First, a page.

Botulism In Honey And Infants

Honey is a known source of Clostridium botulism or C .botulinum and hence honey may cause infant botulism. Infant botulism mainly affects the digestive tracts of infants and it can be dangerous. So you should never give honey to babies less than 1 year of age. However, children more than 1 year old are not found to be affected with botulism from honey.

Do you like honey?

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    • VioletteRose profile image
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      VioletteRose 3 years ago from Chicago

      Thanks so much for reading and commenting DrBillSmithWriter!

    • DrBillSmithWriter profile image

      William Leverne Smith 3 years ago from Hollister, MO

      Thought I knew some about honey. I know more now than I did before. Thanks for sharing! ;-)

    • VioletteRose profile image
      Author

      VioletteRose 3 years ago from Chicago

      Oatmeal with honey, dates and banana is a great option for breakfast, that is surely healthy and delicious too! Thanks so much for reading.

    • Ann1Az2 profile image

      Ann1Az2 3 years ago from Orange, Texas

      Great hub. I enjoyed it especially since I like honey. I put it on my oatmeal in the mornings for breakfast - far better than sugar. Then I add a few chopped dates and a banana, and it's sweet and wonderful!

      I didn't know that honey was an antibiotic salve, so I learned something. Thanks for sharing.

    • VioletteRose profile image
      Author

      VioletteRose 3 years ago from Chicago

      Thanks for stopping by RTalloni! Its great that you started enjoying the taste of honey even though you didn't like it once. I have always loved the taste of it, and I am glad that it has many health benefits too!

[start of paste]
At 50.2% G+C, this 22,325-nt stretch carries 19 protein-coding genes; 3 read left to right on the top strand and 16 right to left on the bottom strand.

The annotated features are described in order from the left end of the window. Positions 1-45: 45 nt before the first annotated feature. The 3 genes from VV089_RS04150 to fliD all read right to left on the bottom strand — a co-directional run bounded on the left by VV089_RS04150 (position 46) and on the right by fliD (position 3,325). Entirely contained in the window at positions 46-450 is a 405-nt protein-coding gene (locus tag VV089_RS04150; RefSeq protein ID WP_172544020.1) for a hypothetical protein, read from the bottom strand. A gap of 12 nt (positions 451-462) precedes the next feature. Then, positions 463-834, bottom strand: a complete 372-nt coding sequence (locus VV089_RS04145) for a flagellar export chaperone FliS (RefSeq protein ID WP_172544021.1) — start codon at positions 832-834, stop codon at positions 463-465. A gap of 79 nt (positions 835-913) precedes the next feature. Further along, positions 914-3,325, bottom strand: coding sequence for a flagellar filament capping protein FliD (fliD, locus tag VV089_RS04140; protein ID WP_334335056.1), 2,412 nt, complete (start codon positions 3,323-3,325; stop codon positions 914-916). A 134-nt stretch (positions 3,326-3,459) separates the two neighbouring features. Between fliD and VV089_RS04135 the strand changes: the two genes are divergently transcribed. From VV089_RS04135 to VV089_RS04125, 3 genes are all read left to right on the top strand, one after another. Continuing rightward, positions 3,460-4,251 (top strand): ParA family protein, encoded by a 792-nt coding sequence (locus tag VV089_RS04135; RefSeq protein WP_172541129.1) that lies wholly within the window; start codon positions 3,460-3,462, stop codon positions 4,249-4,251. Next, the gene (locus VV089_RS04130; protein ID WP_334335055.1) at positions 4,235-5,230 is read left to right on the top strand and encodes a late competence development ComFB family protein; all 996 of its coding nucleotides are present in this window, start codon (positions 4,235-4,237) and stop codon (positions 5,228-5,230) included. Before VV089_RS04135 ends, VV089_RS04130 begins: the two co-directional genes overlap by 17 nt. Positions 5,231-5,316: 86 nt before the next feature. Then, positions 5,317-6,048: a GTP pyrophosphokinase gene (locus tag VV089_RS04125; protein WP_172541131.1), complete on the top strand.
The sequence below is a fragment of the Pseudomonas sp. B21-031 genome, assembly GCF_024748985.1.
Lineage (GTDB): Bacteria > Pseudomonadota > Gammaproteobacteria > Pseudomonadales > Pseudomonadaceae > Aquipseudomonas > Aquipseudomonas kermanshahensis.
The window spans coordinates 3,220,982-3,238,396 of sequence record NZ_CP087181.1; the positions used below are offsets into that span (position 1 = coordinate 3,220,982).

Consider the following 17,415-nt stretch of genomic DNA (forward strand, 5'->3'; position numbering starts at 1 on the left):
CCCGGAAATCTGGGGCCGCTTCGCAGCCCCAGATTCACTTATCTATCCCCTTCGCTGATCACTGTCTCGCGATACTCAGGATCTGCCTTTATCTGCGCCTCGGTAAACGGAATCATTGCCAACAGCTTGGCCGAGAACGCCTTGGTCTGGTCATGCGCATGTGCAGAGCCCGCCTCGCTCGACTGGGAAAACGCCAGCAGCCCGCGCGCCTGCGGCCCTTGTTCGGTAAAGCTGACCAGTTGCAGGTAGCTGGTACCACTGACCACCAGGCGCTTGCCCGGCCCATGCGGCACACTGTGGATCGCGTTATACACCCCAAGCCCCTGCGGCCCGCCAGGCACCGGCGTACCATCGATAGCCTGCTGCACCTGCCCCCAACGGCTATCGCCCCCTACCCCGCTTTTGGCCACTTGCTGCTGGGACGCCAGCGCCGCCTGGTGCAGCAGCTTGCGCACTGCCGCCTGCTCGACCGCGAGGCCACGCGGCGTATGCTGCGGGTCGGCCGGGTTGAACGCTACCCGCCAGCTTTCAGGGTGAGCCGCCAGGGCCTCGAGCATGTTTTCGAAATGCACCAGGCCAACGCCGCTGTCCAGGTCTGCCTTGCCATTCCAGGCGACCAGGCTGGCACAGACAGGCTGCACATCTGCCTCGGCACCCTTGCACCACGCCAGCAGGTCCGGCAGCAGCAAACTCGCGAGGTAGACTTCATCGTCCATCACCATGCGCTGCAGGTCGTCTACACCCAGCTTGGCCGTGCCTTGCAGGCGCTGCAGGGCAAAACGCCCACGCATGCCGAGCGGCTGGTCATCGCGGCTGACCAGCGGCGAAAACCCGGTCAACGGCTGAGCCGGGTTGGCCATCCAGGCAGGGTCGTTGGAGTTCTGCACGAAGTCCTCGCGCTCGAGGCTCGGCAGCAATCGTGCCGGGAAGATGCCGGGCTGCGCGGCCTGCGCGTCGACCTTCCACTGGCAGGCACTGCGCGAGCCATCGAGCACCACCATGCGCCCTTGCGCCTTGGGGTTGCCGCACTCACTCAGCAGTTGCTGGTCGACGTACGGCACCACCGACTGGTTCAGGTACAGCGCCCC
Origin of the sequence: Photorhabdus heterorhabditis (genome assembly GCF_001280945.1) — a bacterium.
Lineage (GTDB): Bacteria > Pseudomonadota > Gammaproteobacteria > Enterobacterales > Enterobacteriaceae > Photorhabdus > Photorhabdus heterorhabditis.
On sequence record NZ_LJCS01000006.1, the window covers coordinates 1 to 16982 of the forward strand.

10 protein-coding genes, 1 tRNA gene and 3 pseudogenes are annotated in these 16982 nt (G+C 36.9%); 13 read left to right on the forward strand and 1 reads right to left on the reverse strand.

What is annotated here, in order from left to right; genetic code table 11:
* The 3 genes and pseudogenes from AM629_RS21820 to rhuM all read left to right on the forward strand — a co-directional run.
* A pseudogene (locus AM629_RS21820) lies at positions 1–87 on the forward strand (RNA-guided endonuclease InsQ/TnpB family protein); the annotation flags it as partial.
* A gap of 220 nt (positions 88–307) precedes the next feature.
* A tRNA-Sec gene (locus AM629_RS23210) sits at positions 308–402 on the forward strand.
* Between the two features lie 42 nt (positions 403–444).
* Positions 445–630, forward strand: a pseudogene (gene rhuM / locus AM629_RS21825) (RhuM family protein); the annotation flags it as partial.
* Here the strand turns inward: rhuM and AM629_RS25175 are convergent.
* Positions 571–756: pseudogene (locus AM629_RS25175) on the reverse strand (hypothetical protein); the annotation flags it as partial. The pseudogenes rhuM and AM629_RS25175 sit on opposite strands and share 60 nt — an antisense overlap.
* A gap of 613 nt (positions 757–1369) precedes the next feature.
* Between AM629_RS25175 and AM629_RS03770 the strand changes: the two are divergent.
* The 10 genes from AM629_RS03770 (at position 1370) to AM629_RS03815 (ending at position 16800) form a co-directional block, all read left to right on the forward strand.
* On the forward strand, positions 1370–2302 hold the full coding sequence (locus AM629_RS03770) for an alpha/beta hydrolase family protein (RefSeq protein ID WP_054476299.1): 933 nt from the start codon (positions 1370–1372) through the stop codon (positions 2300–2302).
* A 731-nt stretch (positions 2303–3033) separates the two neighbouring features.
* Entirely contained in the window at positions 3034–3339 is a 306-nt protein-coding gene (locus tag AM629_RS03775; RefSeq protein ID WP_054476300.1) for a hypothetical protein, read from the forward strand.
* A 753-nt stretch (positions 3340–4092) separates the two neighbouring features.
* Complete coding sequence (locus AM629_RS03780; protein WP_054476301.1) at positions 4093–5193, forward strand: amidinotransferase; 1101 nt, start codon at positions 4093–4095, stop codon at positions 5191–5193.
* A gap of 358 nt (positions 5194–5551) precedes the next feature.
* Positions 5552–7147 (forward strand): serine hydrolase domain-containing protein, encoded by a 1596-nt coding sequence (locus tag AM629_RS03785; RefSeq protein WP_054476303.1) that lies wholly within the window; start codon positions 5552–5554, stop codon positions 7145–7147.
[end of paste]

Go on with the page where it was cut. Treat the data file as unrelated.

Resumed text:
• RTalloni profile image

      RTalloni 3 years ago from the short journey

      Thanks for this look at honey, and for including the note to new parents. For some reason I did not enjoy the taste of honey until I was an adult. Maybe the health benefits that changed my taste!

    • VioletteRose profile image
      Author

      VioletteRose 3 years ago from Chicago

      Thanks :)

    • DDE profile image

      Devika Primić 3 years ago from Dubrovnik, Croatia

      I like honey and the facts explained here are so helpful.

    • VioletteRose profile image
      Author

      VioletteRose 3 years ago from Chicago

      Thanks for commenting CraftytotheCore ! Honey goes great with tea, I too love the combination :)

    • CraftytotheCore profile image

      CraftytotheCore 3 years ago

      I love relaxing with a nice chamomile tea with honey. Great Hub!

    • VioletteRose profile image
      Author

      VioletteRose 3 years ago from Chicago

      Thanks DreamerMeg for commenting! You are very much right, the number of the bees have drastically reduced over the years probably due to the change in environment around the world.

    • DreamerMeg profile image

      DreamerMeg 3 years ago from Northern Ireland

      I like honey very much, though I try not to eat it too often. We never use pesticides in our garden or any artificial fertilisers but we have still seen the number of bees visiting drastically reduced in the last number of years. I used to love seeing the bees rolling round in excitement when the poppy flowers were in bloom - they love that pollen!

    • VioletteRose profile image
      Author

      VioletteRose 3 years ago from Chicago

      Thanks Tolovaj for reading this hub and thank you for the comment too!

    • Tolovaj profile image

      Tolovaj 3 years ago

      Coming from a country with a long tradition of bee-keeping I can only add - honey is considered as the only 'perfect food'. It is called the food of the good after all. Unfortunately too many good qualities are lost at processing and bees are very vulnerable due to our actions in nature, especially in agriculture.

      Thanks for your article, I hope more people will realize importance of honey and bees in our complex living system.